Lott Warren was born in Burke County, Georgia on Oct. 30, 1797.  The Warrens moved in 1804 to what later became Laurens County.  Lott, an orphan at the age of 12, went to live with his uncle, the Rev. Charles Culpepper.   While working as a clerk in a Dublin store, Warren was drafted into the Georgia Militia.  The young man was elected Second Lieutenant of the Laurens County company.  Lt. Warren was then appointed Adjutant of the detachment. Lt. Warren returned home and studied law under Daniel McNeel before being admitted to the bar in 1821.  In 1824 Col. Warren represented Laurens County in the Legislature.  In 1826 Warren served as the Solicitor General of the Southern Circuit from 1826 to 1828.  Warren  moved to Twiggs County,  representing that county in the Senate in 1830.  In 1831 Col. Warren began a three year term as Judge of the Southern Circuit.  Judge Warren moved to Americus. In 1838 he was elected to the United States Congress.  After serving two terms in Congress, Lott Warren returned to private practice.  Judge Warren returned to the bench serving as Judge of the Southwestern Circuit from 1844 until his resignation in August of 1852.  Lott Warren was a faithful member of the Baptist Church and followed the teachings of Christ in his legal and political career.  Judge Warren fell dead while making a speech at the courthouse in Albany on June 17, 1861.

     Eli Warren, son of revolutionary war soldier Josiah Warren and Nancy Doty, was a native of Laurens.  Eli Warren represented Laurens County in both houses of the Georgia Legislature.  He was a member of two constitutional conventions and a brigadier general in the Georgia militia.  At the height of his legal career, Gen. Warren was said to have had one of the largest practices in the state.  Gen. Warren had many notable descendants.  His grandson, Kittrell J. Warren founded "The Macon News".  One of his daughters married James W. Lathrop, founder and first president of the Savannah Cotton Exchange.  Warren Grice, Associate Justice of the Supreme Court of Georgia, was also a descendant.  Eli Warren's  brother-in-law was Peter Early Love.  Love was a Solicitor General and Judge of the Southern Circuit.  Love was also one of the members of the Georgia Congressional delegation when the Civil War broke out in 1861.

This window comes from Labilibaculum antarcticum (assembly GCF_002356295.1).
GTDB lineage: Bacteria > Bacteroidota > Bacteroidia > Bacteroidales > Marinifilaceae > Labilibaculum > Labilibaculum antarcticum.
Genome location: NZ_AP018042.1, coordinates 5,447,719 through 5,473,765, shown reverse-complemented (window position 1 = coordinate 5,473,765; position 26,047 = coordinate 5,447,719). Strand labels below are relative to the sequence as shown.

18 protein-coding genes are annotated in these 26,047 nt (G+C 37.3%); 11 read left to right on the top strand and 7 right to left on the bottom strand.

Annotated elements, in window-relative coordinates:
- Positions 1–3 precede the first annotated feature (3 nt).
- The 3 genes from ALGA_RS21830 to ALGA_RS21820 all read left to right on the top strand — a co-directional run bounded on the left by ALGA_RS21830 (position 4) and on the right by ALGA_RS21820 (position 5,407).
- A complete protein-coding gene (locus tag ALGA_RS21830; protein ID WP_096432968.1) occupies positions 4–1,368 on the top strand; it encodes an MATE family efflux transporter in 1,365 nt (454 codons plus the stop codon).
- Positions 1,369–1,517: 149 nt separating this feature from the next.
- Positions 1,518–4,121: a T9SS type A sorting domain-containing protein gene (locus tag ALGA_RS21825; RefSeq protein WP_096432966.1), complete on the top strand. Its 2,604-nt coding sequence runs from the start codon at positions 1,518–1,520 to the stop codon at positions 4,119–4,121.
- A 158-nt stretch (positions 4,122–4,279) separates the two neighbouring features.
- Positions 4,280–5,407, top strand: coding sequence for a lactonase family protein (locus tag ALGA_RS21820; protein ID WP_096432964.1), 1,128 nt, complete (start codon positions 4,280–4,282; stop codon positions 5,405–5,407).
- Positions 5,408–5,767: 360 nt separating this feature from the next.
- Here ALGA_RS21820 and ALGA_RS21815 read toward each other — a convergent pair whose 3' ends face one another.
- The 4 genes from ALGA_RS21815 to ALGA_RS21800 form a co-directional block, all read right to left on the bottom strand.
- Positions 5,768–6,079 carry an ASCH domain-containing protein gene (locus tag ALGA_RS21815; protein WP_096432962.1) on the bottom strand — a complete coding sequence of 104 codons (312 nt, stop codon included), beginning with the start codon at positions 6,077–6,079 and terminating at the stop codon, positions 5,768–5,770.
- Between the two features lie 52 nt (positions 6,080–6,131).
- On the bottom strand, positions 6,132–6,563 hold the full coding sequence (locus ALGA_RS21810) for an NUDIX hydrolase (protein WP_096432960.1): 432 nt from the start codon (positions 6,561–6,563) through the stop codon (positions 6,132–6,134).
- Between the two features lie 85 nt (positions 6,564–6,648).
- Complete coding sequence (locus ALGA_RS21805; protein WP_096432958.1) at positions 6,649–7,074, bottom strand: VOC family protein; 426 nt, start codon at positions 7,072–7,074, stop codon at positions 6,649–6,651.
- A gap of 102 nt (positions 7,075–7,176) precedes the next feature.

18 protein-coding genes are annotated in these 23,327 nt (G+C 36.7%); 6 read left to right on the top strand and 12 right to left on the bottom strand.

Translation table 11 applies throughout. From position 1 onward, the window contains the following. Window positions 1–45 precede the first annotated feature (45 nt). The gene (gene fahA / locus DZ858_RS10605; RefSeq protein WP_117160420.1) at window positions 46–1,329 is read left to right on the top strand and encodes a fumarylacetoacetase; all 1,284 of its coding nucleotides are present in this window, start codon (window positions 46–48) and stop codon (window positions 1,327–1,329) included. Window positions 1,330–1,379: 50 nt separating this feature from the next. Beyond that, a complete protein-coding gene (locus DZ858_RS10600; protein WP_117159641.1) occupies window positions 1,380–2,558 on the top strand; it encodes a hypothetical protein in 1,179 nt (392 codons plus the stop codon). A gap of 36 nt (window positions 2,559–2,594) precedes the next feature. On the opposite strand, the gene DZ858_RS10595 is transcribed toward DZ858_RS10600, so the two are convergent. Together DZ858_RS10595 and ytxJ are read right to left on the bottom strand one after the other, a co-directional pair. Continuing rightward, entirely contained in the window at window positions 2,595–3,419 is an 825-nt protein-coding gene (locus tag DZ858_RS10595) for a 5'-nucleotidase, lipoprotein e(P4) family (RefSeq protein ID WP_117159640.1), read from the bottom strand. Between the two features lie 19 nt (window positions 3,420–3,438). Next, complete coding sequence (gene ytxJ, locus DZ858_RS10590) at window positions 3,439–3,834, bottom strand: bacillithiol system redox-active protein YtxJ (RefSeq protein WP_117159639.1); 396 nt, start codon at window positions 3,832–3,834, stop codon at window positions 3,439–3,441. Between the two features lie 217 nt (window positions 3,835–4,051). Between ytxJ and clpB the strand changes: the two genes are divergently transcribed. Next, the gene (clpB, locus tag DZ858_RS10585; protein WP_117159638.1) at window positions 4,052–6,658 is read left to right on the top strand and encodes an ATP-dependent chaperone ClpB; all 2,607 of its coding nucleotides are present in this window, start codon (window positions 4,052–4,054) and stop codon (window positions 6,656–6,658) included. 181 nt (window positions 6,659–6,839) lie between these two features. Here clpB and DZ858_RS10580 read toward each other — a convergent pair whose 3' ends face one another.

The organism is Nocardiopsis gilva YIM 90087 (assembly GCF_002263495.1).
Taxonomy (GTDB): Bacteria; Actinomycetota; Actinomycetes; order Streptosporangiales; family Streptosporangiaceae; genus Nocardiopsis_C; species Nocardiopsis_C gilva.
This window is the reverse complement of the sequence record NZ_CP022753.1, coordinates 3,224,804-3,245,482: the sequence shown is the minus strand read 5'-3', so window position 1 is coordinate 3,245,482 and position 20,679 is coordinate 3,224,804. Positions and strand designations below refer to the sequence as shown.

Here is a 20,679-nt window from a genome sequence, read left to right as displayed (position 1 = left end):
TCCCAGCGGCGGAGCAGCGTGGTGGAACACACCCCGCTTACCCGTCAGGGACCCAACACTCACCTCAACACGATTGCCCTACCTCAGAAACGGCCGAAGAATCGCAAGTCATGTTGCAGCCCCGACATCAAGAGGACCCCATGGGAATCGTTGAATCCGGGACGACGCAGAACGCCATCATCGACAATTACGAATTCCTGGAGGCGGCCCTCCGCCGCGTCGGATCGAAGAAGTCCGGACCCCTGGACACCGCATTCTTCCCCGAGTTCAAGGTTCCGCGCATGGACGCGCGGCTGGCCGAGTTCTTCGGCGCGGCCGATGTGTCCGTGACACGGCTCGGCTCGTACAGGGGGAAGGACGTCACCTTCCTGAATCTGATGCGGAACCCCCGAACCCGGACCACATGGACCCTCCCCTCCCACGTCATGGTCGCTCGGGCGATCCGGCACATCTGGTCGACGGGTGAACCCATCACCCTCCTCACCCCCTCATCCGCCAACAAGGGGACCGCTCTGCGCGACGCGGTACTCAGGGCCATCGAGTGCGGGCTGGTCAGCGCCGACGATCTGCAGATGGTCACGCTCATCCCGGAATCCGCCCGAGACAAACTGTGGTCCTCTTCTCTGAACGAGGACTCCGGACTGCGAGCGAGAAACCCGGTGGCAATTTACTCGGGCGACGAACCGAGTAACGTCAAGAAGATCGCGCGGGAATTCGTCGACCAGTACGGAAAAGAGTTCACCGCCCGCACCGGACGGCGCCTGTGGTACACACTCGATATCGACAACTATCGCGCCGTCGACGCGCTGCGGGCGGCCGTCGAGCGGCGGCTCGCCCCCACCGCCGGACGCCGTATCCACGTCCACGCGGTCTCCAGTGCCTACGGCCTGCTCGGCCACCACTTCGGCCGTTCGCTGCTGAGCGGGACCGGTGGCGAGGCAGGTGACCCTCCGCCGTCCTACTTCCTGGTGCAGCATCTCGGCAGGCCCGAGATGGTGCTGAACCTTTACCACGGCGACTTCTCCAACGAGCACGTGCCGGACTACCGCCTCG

Rev. Charles Culpepper, a leading pioneer Georgia Baptist minister, served as pastor at Poplar Springs from 1809 to 1830.  Whiteford S. Ramsay, founder of the Dublin and Laurens County School systems, served as pastor for 30 years from 1870 until his death in 1900.  Rev. Ramsay served as a minister longer than anyone else at Poplar Springs.  Ramsay, at 21 years of age, was one of the youngest Colonels in the Confederate Army.

     Deacons Joseph Yarborough and Matthew Albritton were appointed to lay out a lot of land to build the first church on in 1809.  The first church, a small log building, served the members of the church until 1830.  The second building was constructed on the site in 1830 and lasted until 1889.  A third and more substantial church building was erected in 1889 and lasted until a Sunday morning in December 1943, when it caught on fire shortly after morning church services had begun.  The present building, built in 1945, has been modified and enlarged several times to meet the needs of the growing church membership.  

Congratulations to the members of Poplar Springs North Church on their  bicentennial celebration, which also coincides with our county's 200th anniversary.  We are all fortunate the minutes of the church have survived for 200 years.  The church has such a rich history that a full account can not be given in this column.  I refer you to The History of Poplar Springs North Baptist Church by R.M. Johnson.  It is an outstanding history of Laurens County's and one of Georgia's oldest churches.